To call this interface from Fortran:
call Ell_LinMetricSolver(ierr, cctkGH, Metric_gfi, . phi_gfi, M_gfi, N_gfi, . AbsTol, RelTol, "solvername")
To call this interface from C:
ierr = Ell_LinMetricSolver(GH, Metric_gfi, phi_gfi, M_gfi, N_gfi, AbsTol, RelTol, "solvername");
Argument List:
ierr: return value: “0” success
cctkGH: the Fortran “pointer” to the grid function hierachy.
GH: the C pointer to the grid hierarchy, type: pGH *GH
Metric_gfi: array of size \(6\), containing the index components of the metric \(g\): \(g_{11}\), \(g_{12}\), \(g_{13}\), \(g_{22}\), \(g_{23}\), \(g_{33}\). The order is important.
phi_gif: the integer index of the grid function so solver for.
M_gfi: the integer index of the grid function which holds \(M\).
N_gif: the integer index of the grid function which holds \(N\)
AbsTol: array of size \(3\): holding absolute tolerance values for the \(L_1\), \(L_2\), \(L_\infty \) Norm. Check, if the solver side supports these norms.The interface side does not guarantee that these norms are actually implemenented by a solver. See the section on Norms: 6.
RelTol: array of size \(3\): holding relative tolerance factors for the \(L_1\), \(L_2\), \(L_\infty \). Check, if the solver side supports these norms. The interface side does not guarantee that these norms are actually implemenented by a solver. See the section on Norms: 6.
"solvername": the name of a solver, which is registered for a particular equation class. How to find out the names ? Either check the documentation of the elliptic solvers or check for registration infomation outputted by a cactus at runtime.
To call this interface from Fortran:
call Ell_LinMetricSolver(ierr, cctkGH, MetricPsi_gfi, . phi_gfi, M_gfi, N_gfi, . AbsTol, RelTol, "solvername")
To call this interface from C:
ierr = Ell_LinMetricSolver(GH, MetricPsi_gfi, phi_gfi, M_gfi, N_gfi, AbsTol, RelTol, "solvername");
Argument List:
ierr: return value: “0” success
cctkGH: the Fortran “pointer” to the grid function hierachy.
GH: the C pointer to the grid hierarchy, type: pGH *GH
MetricPsi_gfi: array of size \(7\), containing the grid function index of the metric components and the grid function index of the conformal factor \(\Psi \): \(g_{11}\), \(g_{12}\), \(g_{13}\), \(g_{22}\), \(g_{23}\), \(g_{33}\), \(\Psi \). The order is important.
phi_gif: the integer index of the grid function so solver for.
M_gfi: the integer index of the grid function which holds \(M\).
N_gif: the integer index of the grid function which holds \(N\)
AbsTol: array of size \(3\): holding absolute tolerance values for the \(L_1\), \(L_2\), \(L_\infty \) Norm. Check, if the solver side supports these norms.The interface side does not guarantee that these norms are actually implemenented by a solver. See the section on Norms: 6.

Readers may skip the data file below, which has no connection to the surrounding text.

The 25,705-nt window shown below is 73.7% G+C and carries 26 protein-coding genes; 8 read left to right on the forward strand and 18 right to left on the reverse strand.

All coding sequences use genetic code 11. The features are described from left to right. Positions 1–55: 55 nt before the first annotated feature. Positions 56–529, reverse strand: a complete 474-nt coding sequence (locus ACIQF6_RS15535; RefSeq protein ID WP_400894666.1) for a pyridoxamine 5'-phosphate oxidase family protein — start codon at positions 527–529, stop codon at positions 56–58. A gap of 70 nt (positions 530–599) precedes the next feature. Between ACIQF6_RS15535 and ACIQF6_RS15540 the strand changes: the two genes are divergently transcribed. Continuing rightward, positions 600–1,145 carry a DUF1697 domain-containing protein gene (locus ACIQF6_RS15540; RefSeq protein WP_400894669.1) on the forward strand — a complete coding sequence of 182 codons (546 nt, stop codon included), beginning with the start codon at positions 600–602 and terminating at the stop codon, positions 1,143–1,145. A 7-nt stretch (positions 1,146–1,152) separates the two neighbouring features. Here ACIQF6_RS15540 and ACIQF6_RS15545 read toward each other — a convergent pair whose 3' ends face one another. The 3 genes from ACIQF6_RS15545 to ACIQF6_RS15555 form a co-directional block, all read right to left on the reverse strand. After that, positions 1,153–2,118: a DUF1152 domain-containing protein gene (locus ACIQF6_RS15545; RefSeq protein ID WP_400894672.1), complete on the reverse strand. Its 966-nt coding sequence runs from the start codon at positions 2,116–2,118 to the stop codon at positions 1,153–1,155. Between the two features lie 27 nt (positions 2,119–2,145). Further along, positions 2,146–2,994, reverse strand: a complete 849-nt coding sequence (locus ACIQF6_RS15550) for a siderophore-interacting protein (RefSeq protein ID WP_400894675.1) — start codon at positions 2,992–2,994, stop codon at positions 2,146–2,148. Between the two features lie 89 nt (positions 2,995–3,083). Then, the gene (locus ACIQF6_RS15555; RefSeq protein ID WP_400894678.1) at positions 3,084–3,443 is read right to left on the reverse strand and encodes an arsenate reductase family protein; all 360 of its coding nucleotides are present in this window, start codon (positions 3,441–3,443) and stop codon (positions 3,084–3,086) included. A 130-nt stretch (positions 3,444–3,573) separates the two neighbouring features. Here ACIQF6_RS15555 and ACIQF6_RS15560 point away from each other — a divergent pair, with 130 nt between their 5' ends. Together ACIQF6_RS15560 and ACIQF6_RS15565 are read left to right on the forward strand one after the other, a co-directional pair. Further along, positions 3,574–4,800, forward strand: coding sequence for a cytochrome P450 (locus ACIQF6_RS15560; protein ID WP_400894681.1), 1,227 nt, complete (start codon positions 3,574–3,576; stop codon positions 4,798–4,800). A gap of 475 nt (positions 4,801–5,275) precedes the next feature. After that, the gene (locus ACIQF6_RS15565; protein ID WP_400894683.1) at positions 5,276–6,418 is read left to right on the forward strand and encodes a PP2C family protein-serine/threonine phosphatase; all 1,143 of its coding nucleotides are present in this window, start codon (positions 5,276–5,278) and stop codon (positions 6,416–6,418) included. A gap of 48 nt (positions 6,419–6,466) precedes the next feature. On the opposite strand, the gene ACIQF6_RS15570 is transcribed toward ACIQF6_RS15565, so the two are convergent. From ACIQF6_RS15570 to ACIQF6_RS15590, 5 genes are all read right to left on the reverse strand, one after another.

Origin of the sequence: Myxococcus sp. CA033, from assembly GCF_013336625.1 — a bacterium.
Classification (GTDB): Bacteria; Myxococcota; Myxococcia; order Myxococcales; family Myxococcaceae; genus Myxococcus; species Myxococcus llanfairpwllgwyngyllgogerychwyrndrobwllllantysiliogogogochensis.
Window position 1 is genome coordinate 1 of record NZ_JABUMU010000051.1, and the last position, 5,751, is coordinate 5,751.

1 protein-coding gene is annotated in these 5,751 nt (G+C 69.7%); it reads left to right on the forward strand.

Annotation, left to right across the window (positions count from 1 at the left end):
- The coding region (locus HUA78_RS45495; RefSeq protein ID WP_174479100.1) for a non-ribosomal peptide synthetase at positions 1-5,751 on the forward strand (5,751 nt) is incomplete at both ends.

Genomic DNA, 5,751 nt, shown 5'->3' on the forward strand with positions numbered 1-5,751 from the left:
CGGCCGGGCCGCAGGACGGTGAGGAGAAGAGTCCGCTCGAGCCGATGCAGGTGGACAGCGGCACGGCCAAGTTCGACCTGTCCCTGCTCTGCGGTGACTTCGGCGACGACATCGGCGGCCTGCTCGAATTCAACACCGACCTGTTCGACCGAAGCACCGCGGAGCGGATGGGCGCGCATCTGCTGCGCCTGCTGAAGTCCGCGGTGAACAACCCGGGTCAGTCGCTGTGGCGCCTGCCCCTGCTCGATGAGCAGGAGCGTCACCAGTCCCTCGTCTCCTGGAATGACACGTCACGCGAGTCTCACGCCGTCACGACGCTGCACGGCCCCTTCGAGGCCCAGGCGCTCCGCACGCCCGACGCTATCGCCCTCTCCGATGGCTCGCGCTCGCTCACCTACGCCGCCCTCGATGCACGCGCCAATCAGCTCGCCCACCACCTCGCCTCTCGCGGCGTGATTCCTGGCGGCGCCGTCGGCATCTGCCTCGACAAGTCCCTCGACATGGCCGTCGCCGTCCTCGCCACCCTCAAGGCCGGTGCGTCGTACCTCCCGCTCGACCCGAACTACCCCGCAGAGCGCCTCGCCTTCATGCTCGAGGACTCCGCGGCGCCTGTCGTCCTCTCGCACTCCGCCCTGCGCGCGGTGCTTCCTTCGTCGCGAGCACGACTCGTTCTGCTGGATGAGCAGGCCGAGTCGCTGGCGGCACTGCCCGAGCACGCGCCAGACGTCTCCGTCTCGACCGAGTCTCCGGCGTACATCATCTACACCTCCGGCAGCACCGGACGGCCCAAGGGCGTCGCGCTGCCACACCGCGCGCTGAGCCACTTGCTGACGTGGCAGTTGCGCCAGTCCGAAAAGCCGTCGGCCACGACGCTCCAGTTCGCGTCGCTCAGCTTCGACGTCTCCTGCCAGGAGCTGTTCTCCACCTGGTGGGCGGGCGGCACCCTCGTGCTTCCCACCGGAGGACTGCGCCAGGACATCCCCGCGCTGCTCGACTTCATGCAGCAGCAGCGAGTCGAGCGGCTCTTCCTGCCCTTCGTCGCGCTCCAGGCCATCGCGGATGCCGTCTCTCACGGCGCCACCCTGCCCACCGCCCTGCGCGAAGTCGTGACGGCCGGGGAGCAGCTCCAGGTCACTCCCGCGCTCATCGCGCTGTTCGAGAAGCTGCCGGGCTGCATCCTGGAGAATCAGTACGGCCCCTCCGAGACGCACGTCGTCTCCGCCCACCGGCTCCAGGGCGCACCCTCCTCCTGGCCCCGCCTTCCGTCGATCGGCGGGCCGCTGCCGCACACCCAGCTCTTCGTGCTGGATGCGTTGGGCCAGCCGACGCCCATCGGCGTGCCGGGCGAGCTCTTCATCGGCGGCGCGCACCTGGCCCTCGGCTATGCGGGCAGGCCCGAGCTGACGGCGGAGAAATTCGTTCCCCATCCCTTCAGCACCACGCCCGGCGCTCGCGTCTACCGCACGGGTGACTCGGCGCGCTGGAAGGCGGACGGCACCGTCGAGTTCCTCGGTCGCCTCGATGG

RelTol: array of size \(3\): holding relative tolerance factors for the \(L_1\), \(L_2\), \(L_\infty \). Check, if the solver side supports these norms. The interface side does not guarantee that these norms are actually implemenented by a solver. See the section on Norms: 6.
"solvername": the name of a solver, which is registered for a particular equation class. How to find out the names ? Either check the documentation of the elliptic solvers or check for registration infomation outputted by a cactus at runtime.
EllBase by itself does not provide any elliptic solving capabilities. It merely provides the registration structure and calling interface.
The idea of a unified calling interface can be motivated as follows: assume you a have elliptic problem which conforms to one of the elliptic classes defined in EllBase.
Before a user can successfully apply a elliptic solver to one of his problems, two things need to be done by the author who programs the solver.
Register a class of elliptic equations Depending on the elliptic problem This provides the unique calling, the solving routines needs to have specific input data. The interface, which is called by the user, has to reflect these arguments. EllBase already offers several of these interfaces, but if you need to have a new one, you can provide your own.
Register a solver for a particular elliptic equation class Once a class of elliptic equations has been made available as described above, the author can now register solvers for that particular class. Later a user will access the solver calling the interface with the arguments needed for the elliptic class and a name, under which a solver for this elliptic problem has been registered.